I’m gratified to see an emphasis on “deep learning” or reflective learning from faculty members; mostly because I have a tendency to work from my gut rather than theory (I’m working on that), and my gut reacts well to the idea that students need to reflect on what they’re learning. It’s nice to see that other people, who work from something more citeable than their guts, are thinking along the same lines.
I’ve never been that jazzed about the idea of an “e-portfolio”, because it seems a little basic. But I’m getting the idea now; it’s not all that different from where we’re trying to go with institutional blogging. We want blogs that stick around throughout a student’s academic life; not something that’s tied to the course, but to the student. This way, a student can go back over their own process, and as you get farther along, you could conceivably reflect on your entire academic career, tracing the growth of an idea or a concept over multiple classes and multiple years. So I guess I need to stop thinking about e-portfolios as a set item or piece of technology and more as a concept. Obviously I’m already behind the concept.
From a personal perspective, I finally went through and revisited my own archives, and found a post I wrote in 2001 about blogging in higher ed. I read this segment of the post during the presentation yesterday, because I’m surprised that I still agree with my younger self so much:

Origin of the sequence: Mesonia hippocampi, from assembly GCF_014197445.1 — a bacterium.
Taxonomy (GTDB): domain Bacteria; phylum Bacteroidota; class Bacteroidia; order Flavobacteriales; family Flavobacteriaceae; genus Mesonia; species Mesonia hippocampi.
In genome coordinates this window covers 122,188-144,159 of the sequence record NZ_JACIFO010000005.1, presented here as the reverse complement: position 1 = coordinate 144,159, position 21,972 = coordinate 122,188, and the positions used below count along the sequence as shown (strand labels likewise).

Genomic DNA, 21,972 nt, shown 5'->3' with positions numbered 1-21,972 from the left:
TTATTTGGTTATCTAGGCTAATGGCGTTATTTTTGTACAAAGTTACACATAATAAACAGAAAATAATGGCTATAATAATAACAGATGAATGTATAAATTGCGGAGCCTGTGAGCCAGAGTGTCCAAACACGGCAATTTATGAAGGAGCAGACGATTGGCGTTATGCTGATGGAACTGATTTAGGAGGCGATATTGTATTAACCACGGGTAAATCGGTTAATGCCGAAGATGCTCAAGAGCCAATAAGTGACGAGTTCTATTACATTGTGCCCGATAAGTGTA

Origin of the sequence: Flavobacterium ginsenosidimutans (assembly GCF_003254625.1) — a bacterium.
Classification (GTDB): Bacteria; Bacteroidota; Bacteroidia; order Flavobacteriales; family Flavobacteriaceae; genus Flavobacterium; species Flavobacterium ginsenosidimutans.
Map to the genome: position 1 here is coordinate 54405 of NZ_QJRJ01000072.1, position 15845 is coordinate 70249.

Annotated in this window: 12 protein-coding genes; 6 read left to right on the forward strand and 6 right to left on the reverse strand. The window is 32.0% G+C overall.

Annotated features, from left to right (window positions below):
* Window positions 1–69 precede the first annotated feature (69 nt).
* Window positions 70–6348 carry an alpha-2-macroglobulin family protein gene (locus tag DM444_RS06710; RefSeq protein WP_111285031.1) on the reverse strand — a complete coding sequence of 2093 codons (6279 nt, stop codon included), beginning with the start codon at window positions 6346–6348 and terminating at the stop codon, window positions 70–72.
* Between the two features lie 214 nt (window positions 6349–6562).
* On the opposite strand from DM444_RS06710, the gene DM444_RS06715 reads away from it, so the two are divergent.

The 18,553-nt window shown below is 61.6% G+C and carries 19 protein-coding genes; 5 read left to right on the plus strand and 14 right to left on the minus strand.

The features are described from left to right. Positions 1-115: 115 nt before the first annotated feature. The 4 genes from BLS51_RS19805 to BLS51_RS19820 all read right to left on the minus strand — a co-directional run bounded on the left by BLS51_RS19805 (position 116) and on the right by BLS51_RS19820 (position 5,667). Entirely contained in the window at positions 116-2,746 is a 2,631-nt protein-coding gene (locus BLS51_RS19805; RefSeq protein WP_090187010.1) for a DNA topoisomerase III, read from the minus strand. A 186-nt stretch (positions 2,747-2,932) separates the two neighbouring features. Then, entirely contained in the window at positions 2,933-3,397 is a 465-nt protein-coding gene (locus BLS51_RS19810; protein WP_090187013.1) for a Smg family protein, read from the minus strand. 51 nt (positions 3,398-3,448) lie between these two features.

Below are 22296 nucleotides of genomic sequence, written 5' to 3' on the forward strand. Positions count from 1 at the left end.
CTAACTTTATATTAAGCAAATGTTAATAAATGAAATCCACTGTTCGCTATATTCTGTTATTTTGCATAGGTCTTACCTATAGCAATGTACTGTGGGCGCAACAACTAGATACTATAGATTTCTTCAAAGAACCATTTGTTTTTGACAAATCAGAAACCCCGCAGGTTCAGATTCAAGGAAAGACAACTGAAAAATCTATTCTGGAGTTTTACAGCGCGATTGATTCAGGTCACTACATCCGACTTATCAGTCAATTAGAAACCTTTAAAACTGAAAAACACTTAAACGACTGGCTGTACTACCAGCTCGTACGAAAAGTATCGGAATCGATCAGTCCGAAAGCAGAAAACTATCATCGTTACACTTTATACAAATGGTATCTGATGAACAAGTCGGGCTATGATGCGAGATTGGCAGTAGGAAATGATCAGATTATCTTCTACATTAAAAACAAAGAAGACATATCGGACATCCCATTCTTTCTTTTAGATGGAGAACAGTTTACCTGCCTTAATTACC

Iâ€™m getting more and more firmly convinced that blogs are tantamount to essential in humanities classes. I believe this to be true because a) it allows students to speak in a â€˜publicâ€™ forum about their readings and the lectures in a course, no matter what format the class takes, no matter how shy the student is, and no matter how many students are in the class, b) it allows the instructor/TA to read, respond to, and evaluate students critical thinking skills, understanding of the course material, and if theyâ€™re paying attention at all, c) it allows students to read and respond to each otherâ€™s opinions in a â€˜democraticâ€™ space, d) unlike reflection papers or other forms of journaling for class, the responses are not static documents that are handed from student to evaluator, but exist as individual archives of thoughts and information that are permanently available to both the student and the teacher. Blogs as Educational Tools? April 5, 2001.
La plus ca change!
In the session I’m in right now, we’re talking about reflection in learning, and the conversation is really interesting. So much interest on the process! Someone just suggested that if you want to use reflection in class, don’t use the word “reflection”. The questions she suggested asking instead are What? So What? Now what? I like this; there’s a delgate here who’s an undergraduate student from Calgary who tells us that she’s been writing reflection papers for years and only just got it this last term. Students have an idea of what “reflection” means, and they can tell you that they’re doing it while not doing what we’re looking for. This reminds me of so many of the problems we hit in librarianship; the terms get in the way of getting the job done.
This conference is very good; of course, when most of the delegates are faculty, you end up with a roomful of very critical listeners who ask very pertinent and challenging questions.